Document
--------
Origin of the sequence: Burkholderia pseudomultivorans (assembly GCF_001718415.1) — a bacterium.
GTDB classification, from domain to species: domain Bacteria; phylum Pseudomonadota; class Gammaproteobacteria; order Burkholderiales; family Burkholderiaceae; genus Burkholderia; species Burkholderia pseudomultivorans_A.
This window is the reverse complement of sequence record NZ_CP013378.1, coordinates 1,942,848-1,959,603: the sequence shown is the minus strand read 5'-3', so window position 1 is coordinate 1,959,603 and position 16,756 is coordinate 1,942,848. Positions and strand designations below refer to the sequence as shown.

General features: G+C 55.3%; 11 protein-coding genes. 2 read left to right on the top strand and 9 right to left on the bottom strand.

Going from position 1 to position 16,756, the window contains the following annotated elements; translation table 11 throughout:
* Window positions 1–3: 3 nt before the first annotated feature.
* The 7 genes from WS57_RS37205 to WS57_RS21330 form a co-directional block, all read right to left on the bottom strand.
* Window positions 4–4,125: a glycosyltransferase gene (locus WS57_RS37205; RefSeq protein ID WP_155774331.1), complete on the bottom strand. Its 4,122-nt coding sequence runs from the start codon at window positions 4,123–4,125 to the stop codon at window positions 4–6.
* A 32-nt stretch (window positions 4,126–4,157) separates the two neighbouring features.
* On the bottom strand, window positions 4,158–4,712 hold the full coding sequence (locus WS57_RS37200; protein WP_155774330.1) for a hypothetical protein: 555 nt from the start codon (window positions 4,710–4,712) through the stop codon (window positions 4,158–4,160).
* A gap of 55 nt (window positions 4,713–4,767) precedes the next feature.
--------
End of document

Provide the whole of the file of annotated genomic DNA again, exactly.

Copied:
Origin of the sequence: Burkholderia pseudomultivorans (assembly GCF_001718415.1) — a bacterium.
GTDB classification, from domain to species: domain Bacteria; phylum Pseudomonadota; class Gammaproteobacteria; order Burkholderiales; family Burkholderiaceae; genus Burkholderia; species Burkholderia pseudomultivorans_A.
This window is the reverse complement of sequence record NZ_CP013378.1, coordinates 1,942,848-1,959,603: the sequence shown is the minus strand read 5'-3', so window position 1 is coordinate 1,959,603 and position 16,756 is coordinate 1,942,848. Positions and strand designations below refer to the sequence as shown.

General features: G+C 55.3%; 11 protein-coding genes. 2 read left to right on the top strand and 9 right to left on the bottom strand.

Going from position 1 to position 16,756, the window contains the following annotated elements; translation table 11 throughout:
* Window positions 1–3: 3 nt before the first annotated feature.
* The 7 genes from WS57_RS37205 to WS57_RS21330 form a co-directional block, all read right to left on the bottom strand.
* Window positions 4–4,125: a glycosyltransferase gene (locus WS57_RS37205; RefSeq protein ID WP_155774331.1), complete on the bottom strand. Its 4,122-nt coding sequence runs from the start codon at window positions 4,123–4,125 to the stop codon at window positions 4–6.
* A 32-nt stretch (window positions 4,126–4,157) separates the two neighbouring features.
* On the bottom strand, window positions 4,158–4,712 hold the full coding sequence (locus WS57_RS37200; protein WP_155774330.1) for a hypothetical protein: 555 nt from the start codon (window positions 4,710–4,712) through the stop codon (window positions 4,158–4,160).
* A gap of 55 nt (window positions 4,713–4,767) precedes the next feature.